May 28, 2024

’30 Years Of Journalism – Celebration Interview’ with Johan Van Roy (Suicide Commando): ‘I Probably Will Continue Writing Music Till I Drop Dead’

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Back in 1991 I started writing my first reviews for Side-Line magazine. I would have never thought to go on writing reviews and making interviews non-stop for 30 years. So 2021 is a special year to me, a kind of ‘celebration year’. I got the idea to celebrate this special event by interviewing people from the scene who all have a special meaning to me. I met Johan Van Roy even before I wrote my first review. He was busy composing music under the SUICIDE COMMANDO moniker. I liked the dark and tormented atmosphere of his early demos, which were reminding me of THE KLINIK. I got the chance singing on one of his early songs and we even set up together a music project. SUICIDE COMMANDO became one of the absolute leading formations from the Dark-Electro scene, playing as headliner at big festivals, selling thousands of albums and having an impressive word-wide fan base. Beyond the successful career hides an humble person. No star attitude, but an accessible and kind man who simply remains himself.

(Courtesy by Inferno Sound Diaries)

Q: Thirty five years ago now you started experimenting with Electronic music while setting up SUICIDE COMMANDO. What incited you back in 1986 to experiment with electro sounds and noises? How did that happened and what equipment did you use?

Johan: I grew up in the early 80s with the in that time booming New-Wave scene, listening to bands like THE CURE, SISTERS OF MERCY, but also more Electronic sounding bands like DEPECHE MODE or FAD GADGET … It was because of these bands that my love for Electronic music started. Not much later I discovered bands like THE NEON JUDGEMENT, FRONT 242 and THE KLINIK (in those days these bands even got airplay on national radio stations like BRT…).

These bands had such a big impact on me that I also wanted to start making Electronic music. And so I bought my first keyboard back in summer 1986, the now legendary Roland SH101, not much later added with 2 drum machines, the Boss DR110 Dr. Rhythm and the Boss DR220E.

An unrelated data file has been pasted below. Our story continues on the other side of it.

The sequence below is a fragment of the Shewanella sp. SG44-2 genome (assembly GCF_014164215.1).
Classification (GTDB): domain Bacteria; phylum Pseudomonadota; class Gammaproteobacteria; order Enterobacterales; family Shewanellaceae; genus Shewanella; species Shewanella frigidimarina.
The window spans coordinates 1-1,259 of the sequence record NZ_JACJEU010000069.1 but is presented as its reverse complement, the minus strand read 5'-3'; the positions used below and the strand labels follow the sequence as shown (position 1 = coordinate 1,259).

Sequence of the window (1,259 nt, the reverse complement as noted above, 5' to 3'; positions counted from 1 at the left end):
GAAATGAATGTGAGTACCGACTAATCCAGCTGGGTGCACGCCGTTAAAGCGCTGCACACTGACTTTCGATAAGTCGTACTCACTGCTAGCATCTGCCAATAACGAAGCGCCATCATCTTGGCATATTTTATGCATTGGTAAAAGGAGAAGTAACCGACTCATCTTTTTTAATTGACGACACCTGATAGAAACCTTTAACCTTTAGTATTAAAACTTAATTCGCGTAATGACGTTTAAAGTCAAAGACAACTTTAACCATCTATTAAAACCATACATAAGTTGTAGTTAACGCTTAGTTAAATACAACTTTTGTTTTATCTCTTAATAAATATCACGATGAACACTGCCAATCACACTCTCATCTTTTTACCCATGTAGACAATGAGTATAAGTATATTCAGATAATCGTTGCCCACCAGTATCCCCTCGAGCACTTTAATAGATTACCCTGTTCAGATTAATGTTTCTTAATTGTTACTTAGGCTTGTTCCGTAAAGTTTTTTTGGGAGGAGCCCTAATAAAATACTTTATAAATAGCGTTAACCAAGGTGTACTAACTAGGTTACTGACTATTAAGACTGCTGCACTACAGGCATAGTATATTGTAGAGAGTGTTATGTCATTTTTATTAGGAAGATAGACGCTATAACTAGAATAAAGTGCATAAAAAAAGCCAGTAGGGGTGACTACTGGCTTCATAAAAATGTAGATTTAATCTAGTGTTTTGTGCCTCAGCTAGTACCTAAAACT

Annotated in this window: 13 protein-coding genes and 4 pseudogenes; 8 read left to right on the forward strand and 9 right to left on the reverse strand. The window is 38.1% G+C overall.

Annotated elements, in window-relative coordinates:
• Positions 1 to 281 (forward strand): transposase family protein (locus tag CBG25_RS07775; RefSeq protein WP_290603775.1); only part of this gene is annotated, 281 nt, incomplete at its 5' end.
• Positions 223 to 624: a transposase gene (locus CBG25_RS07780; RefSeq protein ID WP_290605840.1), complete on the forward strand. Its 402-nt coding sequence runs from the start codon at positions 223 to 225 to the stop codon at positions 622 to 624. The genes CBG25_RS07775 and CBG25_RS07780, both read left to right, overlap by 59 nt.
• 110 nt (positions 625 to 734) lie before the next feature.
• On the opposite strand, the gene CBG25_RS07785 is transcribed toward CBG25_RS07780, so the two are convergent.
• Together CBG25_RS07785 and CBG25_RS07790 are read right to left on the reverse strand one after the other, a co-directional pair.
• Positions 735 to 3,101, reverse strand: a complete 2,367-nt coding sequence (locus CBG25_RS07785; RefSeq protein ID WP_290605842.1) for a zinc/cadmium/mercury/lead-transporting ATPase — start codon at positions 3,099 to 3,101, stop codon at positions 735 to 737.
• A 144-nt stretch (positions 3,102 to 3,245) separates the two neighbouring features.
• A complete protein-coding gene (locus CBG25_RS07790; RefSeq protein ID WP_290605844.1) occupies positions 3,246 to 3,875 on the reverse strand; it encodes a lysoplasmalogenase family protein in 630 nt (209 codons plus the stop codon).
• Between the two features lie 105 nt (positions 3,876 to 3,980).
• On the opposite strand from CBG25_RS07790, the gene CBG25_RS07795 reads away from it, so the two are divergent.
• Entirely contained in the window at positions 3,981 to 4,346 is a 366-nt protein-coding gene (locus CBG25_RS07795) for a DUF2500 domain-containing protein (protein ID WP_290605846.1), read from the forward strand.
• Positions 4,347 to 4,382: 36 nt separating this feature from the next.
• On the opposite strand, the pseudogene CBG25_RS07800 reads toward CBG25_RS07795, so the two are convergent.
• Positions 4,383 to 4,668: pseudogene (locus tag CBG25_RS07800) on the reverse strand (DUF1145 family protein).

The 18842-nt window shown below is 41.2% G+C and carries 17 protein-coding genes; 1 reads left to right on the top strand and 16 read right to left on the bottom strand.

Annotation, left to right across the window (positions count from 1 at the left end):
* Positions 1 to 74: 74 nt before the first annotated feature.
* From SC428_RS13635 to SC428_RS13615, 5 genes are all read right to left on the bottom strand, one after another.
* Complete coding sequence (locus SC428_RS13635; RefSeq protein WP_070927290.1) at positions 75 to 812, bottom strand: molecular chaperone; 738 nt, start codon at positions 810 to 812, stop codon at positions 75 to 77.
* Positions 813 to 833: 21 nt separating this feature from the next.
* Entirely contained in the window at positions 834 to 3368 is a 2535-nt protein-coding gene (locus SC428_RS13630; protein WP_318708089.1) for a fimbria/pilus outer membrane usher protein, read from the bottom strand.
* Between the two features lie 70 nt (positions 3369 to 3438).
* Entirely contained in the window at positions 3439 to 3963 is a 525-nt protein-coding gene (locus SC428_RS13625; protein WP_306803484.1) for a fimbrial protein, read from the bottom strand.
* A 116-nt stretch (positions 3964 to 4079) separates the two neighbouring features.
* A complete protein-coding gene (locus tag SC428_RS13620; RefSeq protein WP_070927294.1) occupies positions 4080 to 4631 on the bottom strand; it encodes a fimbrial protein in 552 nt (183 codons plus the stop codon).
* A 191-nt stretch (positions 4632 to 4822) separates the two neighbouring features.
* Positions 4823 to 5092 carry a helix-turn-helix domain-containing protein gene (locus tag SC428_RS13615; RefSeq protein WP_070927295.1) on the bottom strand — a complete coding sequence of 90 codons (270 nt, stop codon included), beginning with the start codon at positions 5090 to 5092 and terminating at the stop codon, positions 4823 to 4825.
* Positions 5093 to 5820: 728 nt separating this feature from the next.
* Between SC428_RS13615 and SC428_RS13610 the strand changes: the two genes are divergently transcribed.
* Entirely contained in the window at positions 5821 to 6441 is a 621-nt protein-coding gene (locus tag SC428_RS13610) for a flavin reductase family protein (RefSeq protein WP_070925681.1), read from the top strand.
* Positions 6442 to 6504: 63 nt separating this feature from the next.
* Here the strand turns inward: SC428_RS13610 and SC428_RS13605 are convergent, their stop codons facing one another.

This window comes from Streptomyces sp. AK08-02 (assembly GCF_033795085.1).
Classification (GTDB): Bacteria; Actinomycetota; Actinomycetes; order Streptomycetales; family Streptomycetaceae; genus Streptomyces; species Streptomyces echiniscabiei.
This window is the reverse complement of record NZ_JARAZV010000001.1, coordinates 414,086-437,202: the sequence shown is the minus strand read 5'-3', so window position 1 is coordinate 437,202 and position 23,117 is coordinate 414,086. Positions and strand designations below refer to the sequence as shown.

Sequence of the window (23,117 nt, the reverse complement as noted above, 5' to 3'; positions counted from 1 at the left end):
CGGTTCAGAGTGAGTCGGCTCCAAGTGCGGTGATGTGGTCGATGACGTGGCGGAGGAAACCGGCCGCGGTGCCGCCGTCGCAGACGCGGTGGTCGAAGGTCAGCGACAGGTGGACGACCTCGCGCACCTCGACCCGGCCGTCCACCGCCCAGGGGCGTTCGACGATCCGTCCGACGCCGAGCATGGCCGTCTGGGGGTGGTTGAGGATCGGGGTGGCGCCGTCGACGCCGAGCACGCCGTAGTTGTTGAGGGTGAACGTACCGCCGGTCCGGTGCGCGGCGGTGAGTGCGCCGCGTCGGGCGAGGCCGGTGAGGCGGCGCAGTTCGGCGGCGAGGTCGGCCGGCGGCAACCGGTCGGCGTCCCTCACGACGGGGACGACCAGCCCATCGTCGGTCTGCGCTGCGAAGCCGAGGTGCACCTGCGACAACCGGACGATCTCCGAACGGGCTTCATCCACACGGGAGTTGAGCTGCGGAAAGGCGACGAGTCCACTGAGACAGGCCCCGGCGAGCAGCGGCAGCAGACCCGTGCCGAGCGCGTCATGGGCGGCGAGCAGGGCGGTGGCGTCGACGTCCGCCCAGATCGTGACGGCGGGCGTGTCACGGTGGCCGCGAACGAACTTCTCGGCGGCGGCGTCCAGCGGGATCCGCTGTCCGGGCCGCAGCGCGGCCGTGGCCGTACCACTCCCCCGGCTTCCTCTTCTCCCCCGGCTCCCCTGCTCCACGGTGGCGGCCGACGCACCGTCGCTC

Very limited gear, but in those days very expensive equipment, so it wasn’t that obvious to buy more equipment. For example samplers were extremely expensive and even with a sampler you only could record a few seconds of sound…

Q: People maybe don’t realize it took you years and a lot of patience plus perseverance to get some recognition. I get the impression you couldn’t maybe directly break through because of a lack of equipment. As you said, electronic equipment was very expensive and there weren’t the same facilities as today. How do you look back at this period regarding equipment, the multiple cassettes you released, the first compilation features etc?

Johan: It obviously were totally different times, not just only because of the cost and the lack of equipment, as I already mentioned before. But there also wasn’t any social media, so that means it took way longer to get your music spread around. Everything still had to be done by post, so things took much longer then nowadays.
Today’s possibilities are unlimited, but nonetheless I don’t regret I had to start this way. It gave you much more freedom and time to work on music. You also had to be way more innovative and inventive to create and write music. Today almost everything is already canned, get yourself a PC and some music software and in one day you can write yourself a complete album …

Many bands had to start like I did, writing music with very limited gear and releasing it on tape… bands like FRONT LINE ASSEMBLY, NITZER EBB… all started this way.
It also gave me time to improve and create my own style, something I do lack in today’s music scene.
So I definitely look back at it with pleasure.

Q: You became involved with LESCURE 13, which in a way -and right in the beginning became more recognized than SUICIDE COMMANDO. I was even sure LESCURE 13 would even become the Belgian ‘next big thing’, but it finally didn’t happen that way. How comes and what do you keep in mind from the LESCURE 13 experience?